A growth mindset is synonymous with high self-efficacy. When you think from a growth mindset, you feel confident in your abilities to improve in any area you want, and challenges that you face in your life don’t feel insurmountable.


Why Practice Is Important

Developing a growth mindset starts with the realisation that anything you do in life is just about practice. Everyone knows this logically, but knowing this emotionally is much more challenging. 

When you’re in an undesirable situation, your natural inclination isn’t to you just need to practice more; your natural inclination is to think that it’s so difficult because you’re not getting what you want from the situation. Regardless of whatever situation you’re facing, keep reminding yourself that life is just practice, and this is the only way anyone gets good at anything.

The entire process of learning and growing is just trial and error. When you see successful people, we often assume that they just got it right the first time, and they were born talented. But that’s never how it works. You don’t see all the practice that goes on behind the scenes. An unbelievable amount of practice is required to become great at any craft.

Adopting the growth mindset makes you feel much more confident in your abilities. You stop comparing yourself to others because you know that these comparisons are only based on how much you’ve practised something. So if you’re not at the level you’d like to be at, you know that what’s separating you and the other person is just practice.

Whereas the person with a fixed mindset believes real differences are causing this disparity in skills and results, they take it personally and make assumptions about their personal deficiencies. This can create a lot of toxicity for the fixed mindset person.


Challenging Your Beliefs

The second step is to begin challenging any beliefs about your characteristics or circumstances being fixed. Whenever you feel stuck in a particular area of your life, ask yourself, has there ever been someone in your position that has been able to turn that around and get the results they wanted?

Any problem that you are facing, there is someone out there that has had that same problem and has found a solution. You’ll be able to find that solution in books, on the internet, through people you know. 

Most people are stuck in a fixed mindset because they have a lot of past beliefs weighing them down. For example, you want to improve your health, but you’ve been neglecting your health for the past decade.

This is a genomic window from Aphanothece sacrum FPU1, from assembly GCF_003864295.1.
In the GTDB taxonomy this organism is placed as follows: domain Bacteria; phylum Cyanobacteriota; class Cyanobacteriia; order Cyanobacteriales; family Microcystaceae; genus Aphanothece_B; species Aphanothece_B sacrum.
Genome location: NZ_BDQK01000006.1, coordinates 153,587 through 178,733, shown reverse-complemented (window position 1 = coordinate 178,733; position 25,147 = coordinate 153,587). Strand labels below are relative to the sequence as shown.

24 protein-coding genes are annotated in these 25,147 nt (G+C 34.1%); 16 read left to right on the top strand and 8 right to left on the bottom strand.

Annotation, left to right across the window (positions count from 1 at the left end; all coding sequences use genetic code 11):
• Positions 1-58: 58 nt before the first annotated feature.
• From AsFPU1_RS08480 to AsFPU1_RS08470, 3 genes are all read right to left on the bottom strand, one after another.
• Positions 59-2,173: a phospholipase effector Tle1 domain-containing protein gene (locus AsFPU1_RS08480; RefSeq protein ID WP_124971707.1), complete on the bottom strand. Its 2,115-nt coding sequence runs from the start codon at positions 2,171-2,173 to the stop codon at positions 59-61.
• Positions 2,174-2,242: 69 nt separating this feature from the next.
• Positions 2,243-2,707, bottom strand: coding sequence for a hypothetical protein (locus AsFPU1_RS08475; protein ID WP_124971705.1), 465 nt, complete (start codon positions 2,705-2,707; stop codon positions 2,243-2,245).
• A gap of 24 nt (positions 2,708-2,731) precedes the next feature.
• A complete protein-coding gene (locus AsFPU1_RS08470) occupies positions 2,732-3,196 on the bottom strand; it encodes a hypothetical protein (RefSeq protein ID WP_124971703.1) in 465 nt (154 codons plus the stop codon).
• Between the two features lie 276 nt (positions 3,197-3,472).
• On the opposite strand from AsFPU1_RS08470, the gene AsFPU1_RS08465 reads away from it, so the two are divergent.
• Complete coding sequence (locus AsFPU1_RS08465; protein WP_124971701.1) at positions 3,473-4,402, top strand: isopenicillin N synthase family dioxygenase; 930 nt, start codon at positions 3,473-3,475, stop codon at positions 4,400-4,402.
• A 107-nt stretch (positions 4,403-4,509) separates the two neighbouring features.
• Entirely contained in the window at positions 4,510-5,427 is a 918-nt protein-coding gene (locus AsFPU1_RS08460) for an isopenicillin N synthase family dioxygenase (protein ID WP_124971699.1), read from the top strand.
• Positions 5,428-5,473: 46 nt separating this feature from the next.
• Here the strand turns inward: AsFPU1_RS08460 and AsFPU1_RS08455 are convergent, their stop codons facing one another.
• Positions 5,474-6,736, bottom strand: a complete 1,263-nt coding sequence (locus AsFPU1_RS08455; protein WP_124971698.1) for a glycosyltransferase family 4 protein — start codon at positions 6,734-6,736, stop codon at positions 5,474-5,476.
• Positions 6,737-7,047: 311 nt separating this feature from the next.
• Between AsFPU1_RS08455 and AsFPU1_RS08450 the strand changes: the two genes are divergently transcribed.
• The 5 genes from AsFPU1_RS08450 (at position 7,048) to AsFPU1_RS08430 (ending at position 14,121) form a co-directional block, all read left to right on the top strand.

If past beliefs make it challenging for you to believe in yourself, you have to start with a clean slate. You can start with a clean slate at any point. Your past and present don’t determine your future. At any second of any day, you can decide to make a change.

At some point in your life, you will have made some type of positive change. It can feel like these changes are down to luck, but you have control to decide when you want to make that change.

If you want to achieve anything great in your life, you can only do that through a growth mindset. This doesn’t just apply to ambitious pursuits like starting a business; it applies to anything you want to pursue.

Here’s a list of some of the areas that are highly determined by a fixed or growth mindset: your relationships, your income, your emotions, your confidence and self-esteem, your health and physique, your intelligence, your fulfilment, your career.

Think about how it would feel to eliminate all of your limiting beliefs. The thought of starting a business and becoming a millionaire right now might seem inconceivable to you. Your mind comes up with a list of excuses; it’s so rare that people become millionaires; you have to know the right people, be extremely talented in a particular field and have years of experience. 

None of this is true. You have the same resources and abilities as a millionaire does. To become a millionaire, you just need to go through an extensive series of research, testing and failing until you find something that works for you and that works for the marketplace. It’s just a trial and error process, repeated over and over again.

If you’re able to adopt the growth mindset, then your opportunities are endless. This means that when you’re starting a business, you don’t feel worried about the success of your business because you have faith that you will be successful if you just continue working at it. 

The more firm you are in your beliefs, the less you’re affected by external problems. When the economy is suffering, when your business suffers setbacks, and things aren’t going right, you don’t feel defeated because you understand that it’s just a part of the process.

When the business eventually takes off, you’ll feel a sense of fulfilment that is incomparable because your hard work has finally paid off. And rather than spending years wishing that you just had the result now, you spent those years putting all of your focus into the process and ending up enjoying the process.

This is what it means to embody a growth mindset; you’re focused on whom you want to become rather than who you are today.